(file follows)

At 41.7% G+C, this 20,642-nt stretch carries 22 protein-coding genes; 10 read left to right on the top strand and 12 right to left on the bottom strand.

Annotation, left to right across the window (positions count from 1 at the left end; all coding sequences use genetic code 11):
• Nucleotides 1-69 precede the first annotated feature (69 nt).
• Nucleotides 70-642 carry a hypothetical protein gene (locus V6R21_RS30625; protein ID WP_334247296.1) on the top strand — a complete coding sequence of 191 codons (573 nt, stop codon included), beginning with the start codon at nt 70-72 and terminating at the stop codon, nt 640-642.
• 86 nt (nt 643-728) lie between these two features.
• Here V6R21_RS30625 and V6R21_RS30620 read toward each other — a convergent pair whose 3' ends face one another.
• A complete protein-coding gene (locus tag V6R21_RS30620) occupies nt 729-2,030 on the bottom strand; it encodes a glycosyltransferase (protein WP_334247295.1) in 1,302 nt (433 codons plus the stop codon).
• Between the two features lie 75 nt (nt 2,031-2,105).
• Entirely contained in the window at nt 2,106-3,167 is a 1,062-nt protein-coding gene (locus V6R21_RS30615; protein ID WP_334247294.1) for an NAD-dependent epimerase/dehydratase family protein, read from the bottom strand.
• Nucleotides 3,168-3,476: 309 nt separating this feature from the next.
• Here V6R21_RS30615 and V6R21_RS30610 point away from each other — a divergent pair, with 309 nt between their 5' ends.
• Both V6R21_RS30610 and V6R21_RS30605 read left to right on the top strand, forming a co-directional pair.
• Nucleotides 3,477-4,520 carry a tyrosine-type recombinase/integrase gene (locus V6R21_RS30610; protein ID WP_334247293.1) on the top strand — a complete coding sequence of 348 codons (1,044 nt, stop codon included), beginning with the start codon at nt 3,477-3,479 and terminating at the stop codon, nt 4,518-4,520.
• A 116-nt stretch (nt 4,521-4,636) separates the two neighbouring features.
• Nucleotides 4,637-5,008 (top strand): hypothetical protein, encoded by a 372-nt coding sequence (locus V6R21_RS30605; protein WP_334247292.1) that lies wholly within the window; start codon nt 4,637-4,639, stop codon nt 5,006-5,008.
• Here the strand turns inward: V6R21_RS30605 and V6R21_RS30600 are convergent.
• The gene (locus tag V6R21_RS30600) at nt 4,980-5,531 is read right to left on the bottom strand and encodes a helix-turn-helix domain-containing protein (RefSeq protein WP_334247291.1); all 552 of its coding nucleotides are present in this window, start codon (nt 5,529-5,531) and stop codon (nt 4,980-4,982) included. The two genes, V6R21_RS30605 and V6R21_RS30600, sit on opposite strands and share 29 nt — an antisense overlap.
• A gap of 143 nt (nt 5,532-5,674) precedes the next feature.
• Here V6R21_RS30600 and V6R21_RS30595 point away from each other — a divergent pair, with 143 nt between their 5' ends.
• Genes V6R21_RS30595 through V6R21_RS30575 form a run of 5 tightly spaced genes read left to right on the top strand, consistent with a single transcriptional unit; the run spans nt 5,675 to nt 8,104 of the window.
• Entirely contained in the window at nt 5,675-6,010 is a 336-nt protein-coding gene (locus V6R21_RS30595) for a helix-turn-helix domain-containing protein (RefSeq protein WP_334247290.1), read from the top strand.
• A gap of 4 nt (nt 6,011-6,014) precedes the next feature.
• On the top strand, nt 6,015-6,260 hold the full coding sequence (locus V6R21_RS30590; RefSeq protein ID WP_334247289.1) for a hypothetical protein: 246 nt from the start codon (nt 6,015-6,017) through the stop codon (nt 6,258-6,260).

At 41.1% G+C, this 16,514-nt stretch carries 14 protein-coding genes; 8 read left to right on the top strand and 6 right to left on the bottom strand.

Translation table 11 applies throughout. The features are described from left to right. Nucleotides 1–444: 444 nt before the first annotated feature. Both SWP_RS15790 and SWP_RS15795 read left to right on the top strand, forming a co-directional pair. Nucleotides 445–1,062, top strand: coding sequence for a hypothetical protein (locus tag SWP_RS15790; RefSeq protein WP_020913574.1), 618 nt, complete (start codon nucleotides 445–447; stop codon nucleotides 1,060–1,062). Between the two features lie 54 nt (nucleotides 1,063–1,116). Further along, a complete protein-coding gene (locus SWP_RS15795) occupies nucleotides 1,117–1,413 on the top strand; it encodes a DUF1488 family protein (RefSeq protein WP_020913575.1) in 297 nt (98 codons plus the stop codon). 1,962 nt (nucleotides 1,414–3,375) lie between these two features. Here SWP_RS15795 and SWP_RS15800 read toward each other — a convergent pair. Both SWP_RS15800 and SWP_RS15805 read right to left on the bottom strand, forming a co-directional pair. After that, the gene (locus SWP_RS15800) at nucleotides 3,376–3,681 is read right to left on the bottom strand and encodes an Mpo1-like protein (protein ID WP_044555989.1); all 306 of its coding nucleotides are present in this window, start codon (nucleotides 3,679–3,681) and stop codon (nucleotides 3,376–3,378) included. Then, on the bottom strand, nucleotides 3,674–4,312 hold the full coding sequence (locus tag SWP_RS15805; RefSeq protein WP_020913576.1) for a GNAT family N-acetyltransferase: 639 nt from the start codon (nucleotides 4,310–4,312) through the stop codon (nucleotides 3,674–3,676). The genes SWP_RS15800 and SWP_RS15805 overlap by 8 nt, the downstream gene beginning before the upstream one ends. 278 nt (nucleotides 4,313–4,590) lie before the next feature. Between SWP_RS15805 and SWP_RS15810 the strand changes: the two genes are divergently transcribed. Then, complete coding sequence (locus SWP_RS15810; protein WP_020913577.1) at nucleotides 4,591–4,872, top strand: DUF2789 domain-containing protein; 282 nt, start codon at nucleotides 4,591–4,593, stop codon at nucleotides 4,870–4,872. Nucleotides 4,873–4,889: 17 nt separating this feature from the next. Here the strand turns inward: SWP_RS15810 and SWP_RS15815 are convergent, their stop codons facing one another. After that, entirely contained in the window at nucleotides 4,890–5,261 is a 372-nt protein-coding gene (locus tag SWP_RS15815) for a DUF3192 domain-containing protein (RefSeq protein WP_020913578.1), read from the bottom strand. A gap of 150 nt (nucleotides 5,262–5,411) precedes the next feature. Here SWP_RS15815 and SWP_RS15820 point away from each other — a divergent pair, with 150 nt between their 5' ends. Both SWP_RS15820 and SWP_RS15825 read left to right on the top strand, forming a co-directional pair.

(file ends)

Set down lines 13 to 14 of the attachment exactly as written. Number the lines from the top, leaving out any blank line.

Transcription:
• Nucleotides 3,477-4,520 carry a tyrosine-type recombinase/integrase gene (locus V6R21_RS30610; protein ID WP_334247293.1) on the top strand — a complete coding sequence of 348 codons (1,044 nt, stop codon included), beginning with the start codon at nt 3,477-3,479 and terminating at the stop codon, nt 4,518-4,520.
• A 116-nt stretch (nt 4,521-4,636) separates the two neighbouring features.